Figure 3: Progression-free-survival curve for potential biomarkers. (A) The progression-free-survival curve for SPOCK3 high level group and SPOCK3 low level group. (p-value < 0.0001, hazard ratio: 3.345. 95% CI: 1.787-6.261) (B) The progression-free-survival curve for SPON1 high level group and SPON1 low level group. (p-value = 0.020, hazard ratio: 1.963. 95% CI: 1.100-3.506) (C) The progression-free-survival curve for PTN high level group and PTN low level group. (p-value < 0.0001, hazard ratio: 3.336. 95% CI: 1.833-6.073) (D) The progression-free-survival curve for TGFB3 high level group and TGFB3 low level group. (p-value < 0.046, hazard ratio: 1.754. 95% CI: 1.003-3.068).

These results indicated that SPOCK3, SPON1, PTN and TGFB3 may be chosen as potential prognostic biomarkers for prostate cancer patients in clinic.

Low expression level of MIR1908 was found in prostate cancer patients

MIR1908 showed lower level in prostate tumor tissues in our discovery cohort and the distribution plot were provided (Figure 4A-4D). To our knowledge, the role of this microRNA in prostate cancer has not been reported. The structure of miR1908 was shown (Figure 4E) and its potential targets were predicted (Supplementary Table 4). We found that many target genes of this microRNA showed expression in both prostate normal tissues and tumor tissues (Figure 4F). These results indicated that underlying mechanisms about how this microRNA regulates its targets could be further studied.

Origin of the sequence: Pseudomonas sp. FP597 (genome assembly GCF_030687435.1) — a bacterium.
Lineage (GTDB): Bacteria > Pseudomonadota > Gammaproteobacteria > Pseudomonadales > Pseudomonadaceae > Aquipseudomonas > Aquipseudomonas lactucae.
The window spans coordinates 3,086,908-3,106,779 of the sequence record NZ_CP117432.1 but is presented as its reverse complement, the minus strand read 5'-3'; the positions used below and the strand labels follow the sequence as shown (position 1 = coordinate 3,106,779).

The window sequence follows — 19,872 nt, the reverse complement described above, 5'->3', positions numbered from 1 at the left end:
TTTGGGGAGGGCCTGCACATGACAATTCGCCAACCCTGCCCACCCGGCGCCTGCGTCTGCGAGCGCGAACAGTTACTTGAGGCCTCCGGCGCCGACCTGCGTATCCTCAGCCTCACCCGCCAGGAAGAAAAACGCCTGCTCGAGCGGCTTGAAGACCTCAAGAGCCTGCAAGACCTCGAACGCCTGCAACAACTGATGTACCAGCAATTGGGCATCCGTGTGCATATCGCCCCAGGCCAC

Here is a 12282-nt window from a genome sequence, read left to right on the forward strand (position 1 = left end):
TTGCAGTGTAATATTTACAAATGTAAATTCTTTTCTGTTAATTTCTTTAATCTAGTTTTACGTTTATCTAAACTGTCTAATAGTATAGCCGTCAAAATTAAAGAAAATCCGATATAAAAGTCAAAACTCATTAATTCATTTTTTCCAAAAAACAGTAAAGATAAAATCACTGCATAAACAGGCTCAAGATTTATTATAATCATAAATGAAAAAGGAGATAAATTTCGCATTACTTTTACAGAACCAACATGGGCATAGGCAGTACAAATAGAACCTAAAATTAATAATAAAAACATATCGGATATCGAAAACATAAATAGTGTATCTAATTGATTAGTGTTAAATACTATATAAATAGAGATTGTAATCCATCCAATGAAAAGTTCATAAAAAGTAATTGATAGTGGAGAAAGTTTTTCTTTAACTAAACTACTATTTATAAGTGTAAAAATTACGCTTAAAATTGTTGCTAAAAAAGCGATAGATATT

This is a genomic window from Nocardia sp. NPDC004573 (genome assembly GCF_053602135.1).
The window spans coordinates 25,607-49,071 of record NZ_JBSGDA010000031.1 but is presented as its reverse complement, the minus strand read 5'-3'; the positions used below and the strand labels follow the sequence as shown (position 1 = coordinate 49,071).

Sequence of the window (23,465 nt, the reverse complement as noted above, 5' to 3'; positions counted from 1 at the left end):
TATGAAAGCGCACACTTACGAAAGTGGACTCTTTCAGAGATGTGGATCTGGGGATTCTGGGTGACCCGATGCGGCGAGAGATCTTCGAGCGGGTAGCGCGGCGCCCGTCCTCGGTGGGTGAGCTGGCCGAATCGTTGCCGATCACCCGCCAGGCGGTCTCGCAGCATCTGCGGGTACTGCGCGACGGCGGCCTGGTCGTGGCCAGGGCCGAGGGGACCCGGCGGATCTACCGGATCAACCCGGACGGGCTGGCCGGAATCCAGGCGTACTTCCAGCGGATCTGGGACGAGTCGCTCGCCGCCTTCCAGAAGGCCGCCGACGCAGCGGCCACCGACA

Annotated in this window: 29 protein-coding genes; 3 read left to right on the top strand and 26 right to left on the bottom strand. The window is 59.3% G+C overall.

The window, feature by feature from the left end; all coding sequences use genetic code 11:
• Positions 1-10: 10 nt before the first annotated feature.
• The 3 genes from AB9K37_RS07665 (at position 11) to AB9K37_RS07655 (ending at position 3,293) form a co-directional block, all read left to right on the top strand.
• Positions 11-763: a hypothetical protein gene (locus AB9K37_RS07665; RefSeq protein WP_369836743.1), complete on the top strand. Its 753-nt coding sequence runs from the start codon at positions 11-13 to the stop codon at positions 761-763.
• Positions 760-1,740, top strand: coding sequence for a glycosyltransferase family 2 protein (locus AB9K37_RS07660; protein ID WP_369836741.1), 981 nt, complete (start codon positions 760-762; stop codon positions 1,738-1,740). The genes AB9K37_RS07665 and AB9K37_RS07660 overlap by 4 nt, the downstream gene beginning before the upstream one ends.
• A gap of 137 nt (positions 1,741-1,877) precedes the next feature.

The MIR1908 may play an important role in prostate cancer patients.

Figure 4: The MIR1908 may play an important role in prostate cancer patients. (A-D) The expression level of MIR1908 was remarkably down-regulated in tumor tissue (blue) than normal (red) in the discovery stage. The red asterisk means outliers. (A) The expression level of MIR1908 in GSE26910. (B) The expression level of MIR1908 in GSE32448. (C) The expression level of MIR1908 in GSE GSE46602. (D) The expression level of MIR1908 in GSE55945. (E) The structure of MIR1908. The red bases indicated the 5P of this micro RNA and the blue bases indicated the 3P of this micro RNA. (F) The expression level of target Genes of MIR1908. The size of dot depended on the binding-score witch predicted by miRDB.

A validation cohort for confirming results in prostate cancer patients